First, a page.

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  • Reverend James Squire

What It Is Like to Meet Your Hero

Photo by Anh Henry Nguyen


Yesterday (Sunday) I noticed that Trudy Rubin’s column was on the front page of the Inquirer focusing on the recent murder of Alexei Navalny. Mid-afternoon Vicki and I received a dinner invitation from an alumnus to have dinner with his family that evening. Present around the dinner table of sumptuous Persian cuisine was an expert on China from Stanford, a China expert and professor at Penn, and one of my heroes, Trudy Rubin whose life itself has been an adventure to rival Indiana Jones. Her expertise as a journalist includes countries such as Israel, China, Palestine, Iran, Russia, and Ukraine to name a few. She is a walking and talking political encyclopedia of wars and tensions around the world as she had a personal eye on covering the hotspots over the years. Her focus now is on Ukraine. She has also written extensively about the Israel and Hamas War.


I read her column in the Inquirer religiously and have found her to possess so much insight to whatever political event that is a hot topic in the news of the day. She was a friend of Navalny who has died in a suspicious manner in one of the worst prisons in Russia. She last spoke with him in 2018. Russia still will not release his body as the cause of death would point directly to Putin.


What she shared was that Navalny is one of the most courageous people she has ever met. He was deeply interested in how politics worked in our country and viewed such shows as The Wire, TV program about the political life in Baltimore. Our current political chaos in our country was scary to Navalny as the far right is playing into Putin’s hands. As a nation we have been focused so much on China and have forgotten the savage nature of Putin. Tucker Carlson’s love affair with Russia and Putin are filled with lies and a clueless nature. She doesn’t feel that there is a movement now to challenge Putin since Navalny’s demise.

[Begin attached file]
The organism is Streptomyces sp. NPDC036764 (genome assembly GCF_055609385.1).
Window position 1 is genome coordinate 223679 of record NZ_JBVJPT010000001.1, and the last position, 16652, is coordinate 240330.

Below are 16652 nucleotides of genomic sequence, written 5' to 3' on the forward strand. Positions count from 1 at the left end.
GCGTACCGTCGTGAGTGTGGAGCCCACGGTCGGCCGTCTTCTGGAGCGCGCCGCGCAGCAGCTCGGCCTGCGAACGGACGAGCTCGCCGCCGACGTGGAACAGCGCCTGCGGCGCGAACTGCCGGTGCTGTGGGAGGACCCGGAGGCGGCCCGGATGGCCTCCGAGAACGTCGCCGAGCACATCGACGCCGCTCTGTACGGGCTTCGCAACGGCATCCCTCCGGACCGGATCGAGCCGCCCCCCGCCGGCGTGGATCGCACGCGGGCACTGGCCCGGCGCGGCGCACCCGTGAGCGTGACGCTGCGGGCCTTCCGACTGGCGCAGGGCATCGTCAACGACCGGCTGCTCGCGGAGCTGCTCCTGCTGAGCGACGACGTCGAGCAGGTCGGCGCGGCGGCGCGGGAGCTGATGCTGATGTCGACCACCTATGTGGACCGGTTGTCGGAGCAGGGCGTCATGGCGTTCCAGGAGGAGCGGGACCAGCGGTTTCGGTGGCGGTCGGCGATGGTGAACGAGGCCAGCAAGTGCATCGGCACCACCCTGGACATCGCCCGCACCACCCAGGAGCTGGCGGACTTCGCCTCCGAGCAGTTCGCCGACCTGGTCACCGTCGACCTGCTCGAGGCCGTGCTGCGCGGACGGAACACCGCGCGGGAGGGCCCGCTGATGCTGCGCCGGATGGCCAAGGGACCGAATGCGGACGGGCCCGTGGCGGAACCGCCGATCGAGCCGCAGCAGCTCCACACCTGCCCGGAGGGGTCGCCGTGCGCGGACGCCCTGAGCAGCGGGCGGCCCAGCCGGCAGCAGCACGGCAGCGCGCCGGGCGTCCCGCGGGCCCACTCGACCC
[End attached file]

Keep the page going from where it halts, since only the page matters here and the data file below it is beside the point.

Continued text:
Trudy Rubin has access to the Ukrainian soldiers on the front lines because of our technological advances. She spoke about the fact that if America had been quicker in providing arms and funds to Ukraine, the war would be over by now. She indicated that it is not the “boy who called wolf” that if support doesn’t come soon, Russia will win. Our Congress has taken a two-week’s vacation as the Ukrainian troops fight a war that makes us safer.


As I Listened to her as she described the courage of Navalny, I thought of her courage in going to places of conflict and the risks that she took in being a journalist on the front lines. She had been on the phone all day yesterday because of Navalny’s death yet was still ready to be in dialogue with the assembled group. Trump just mentioned Navalny’s name after several days of silence. I must admit that I was wondering how Trump would turn the hero’s death into something about him. Just when you think that he can’t go lower, he indicated that he is just like Navalny and was going through the same thing in our terrible legal system.


Trudy Rubin is passionate about bringing the facts of politicians and courageous people such as Navalny out in the open for all to see. She is one of the most courageous people that I have met, and I was mesmerized by the stories she shared.


The gratitude letter in Positive Psychology is a powerful way to communicate our gratitude to others we meet. It made my day to tell her how grateful I was for her important work and her courage to go where most people would be afraid to go. It was my gratitude letter to her. I felt great saying it. I think the smile of this warrior for truth seemed to indicate that she felt great hearing it.


Regarding heroes, perhaps Mr. Rogers said it best: We live in a world in which we need to share responsibility. It’s easy to say, “It’s not my child, my community, not my world, not my problem.” Then there are those who see the need and respond. I consider those people my heroes.” He couldn’t describe Trudy Rubin any better.

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